I freely admit before I actually read the post I looked the title & thought 'Running with writers! Like running with scissors, except that the pen is mightier than the ... er, nevermind.'

I love this excerpt, I need to find the rest of the article.

In the Basket

The day I rode in the basket,
the eight dogs pulling the sled,
it was hovering at zero in Alaska.

The musher laughed,said the dogs
would be sluggish, preferring
temperatures well below that.

They ran on three legs,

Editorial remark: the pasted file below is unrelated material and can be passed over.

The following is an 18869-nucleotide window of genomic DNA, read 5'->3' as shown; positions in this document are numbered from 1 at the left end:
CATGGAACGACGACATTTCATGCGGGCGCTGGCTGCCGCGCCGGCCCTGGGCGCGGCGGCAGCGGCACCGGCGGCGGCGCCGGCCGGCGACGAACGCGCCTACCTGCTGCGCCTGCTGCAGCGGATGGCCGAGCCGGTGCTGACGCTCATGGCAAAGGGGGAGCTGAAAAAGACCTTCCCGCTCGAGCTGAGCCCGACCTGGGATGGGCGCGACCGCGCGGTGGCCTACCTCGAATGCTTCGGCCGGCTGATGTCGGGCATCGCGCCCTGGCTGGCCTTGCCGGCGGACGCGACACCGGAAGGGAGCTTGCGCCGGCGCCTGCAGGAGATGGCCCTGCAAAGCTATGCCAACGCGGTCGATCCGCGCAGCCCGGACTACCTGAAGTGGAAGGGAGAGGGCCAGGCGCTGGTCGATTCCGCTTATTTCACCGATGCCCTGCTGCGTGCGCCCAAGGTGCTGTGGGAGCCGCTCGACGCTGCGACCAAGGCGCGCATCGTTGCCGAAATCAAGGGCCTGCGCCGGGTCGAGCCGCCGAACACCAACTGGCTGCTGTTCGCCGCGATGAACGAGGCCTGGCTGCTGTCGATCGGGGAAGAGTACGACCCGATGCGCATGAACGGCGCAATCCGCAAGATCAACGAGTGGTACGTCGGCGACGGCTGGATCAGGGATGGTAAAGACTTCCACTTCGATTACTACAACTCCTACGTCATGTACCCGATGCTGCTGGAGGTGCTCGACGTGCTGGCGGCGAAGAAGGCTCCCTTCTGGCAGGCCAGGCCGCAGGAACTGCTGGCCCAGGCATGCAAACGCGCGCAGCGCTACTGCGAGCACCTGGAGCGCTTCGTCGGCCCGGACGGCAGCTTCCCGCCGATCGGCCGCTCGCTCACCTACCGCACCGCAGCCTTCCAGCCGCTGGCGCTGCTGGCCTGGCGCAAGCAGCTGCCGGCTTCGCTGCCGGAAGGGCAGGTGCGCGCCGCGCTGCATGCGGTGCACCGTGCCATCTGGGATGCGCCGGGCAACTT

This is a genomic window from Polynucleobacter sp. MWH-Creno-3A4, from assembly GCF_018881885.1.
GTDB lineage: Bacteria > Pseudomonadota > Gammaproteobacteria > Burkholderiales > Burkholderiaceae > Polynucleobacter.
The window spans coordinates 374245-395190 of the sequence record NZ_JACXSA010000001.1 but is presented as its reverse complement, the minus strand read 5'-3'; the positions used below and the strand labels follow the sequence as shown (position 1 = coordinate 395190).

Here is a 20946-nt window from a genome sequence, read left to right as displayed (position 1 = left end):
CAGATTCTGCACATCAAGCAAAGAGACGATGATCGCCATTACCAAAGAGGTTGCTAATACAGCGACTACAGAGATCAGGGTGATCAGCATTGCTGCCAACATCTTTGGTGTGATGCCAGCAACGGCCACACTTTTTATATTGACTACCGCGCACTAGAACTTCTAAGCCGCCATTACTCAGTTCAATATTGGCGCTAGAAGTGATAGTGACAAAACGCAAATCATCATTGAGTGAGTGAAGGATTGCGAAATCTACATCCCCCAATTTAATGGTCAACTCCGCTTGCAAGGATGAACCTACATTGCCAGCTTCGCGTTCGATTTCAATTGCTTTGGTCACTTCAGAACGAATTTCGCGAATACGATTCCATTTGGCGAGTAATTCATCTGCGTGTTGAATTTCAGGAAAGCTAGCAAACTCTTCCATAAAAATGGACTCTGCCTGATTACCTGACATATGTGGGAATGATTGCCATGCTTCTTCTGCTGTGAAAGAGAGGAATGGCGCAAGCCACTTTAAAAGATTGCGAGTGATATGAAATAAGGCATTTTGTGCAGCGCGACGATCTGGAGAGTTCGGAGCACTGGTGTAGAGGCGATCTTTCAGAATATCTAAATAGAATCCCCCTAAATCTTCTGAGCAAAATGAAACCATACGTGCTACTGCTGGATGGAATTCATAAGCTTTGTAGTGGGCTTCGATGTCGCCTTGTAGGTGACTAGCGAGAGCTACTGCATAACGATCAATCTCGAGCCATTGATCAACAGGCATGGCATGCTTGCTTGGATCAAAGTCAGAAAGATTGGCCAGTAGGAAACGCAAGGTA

lifting the fourth, spraying
a yellow line against the snow wall.

I could read their temperatures
by that line, a kind of script,
a story of strength, vigor, cold.

All nature writes in its own hand,
poems by hawks and eagles circle the sky.
Trout punctuate the forest pools.

Worms cast riddles in the ground
which we cannot read. Snakes make
whispery hieroglyphs through the grass.

And sled dogs made sure I could read
their anarchic thoughts as they pulled me
through the lanes of snow.

We are not the only storytellers
in this world. But we do not know that
because we are illiterate in the wild.

©2017 Jane Yolen, all rights reserved

do not know that
because we are illiterate in the wild.

©2017 Jane Yolen, all rights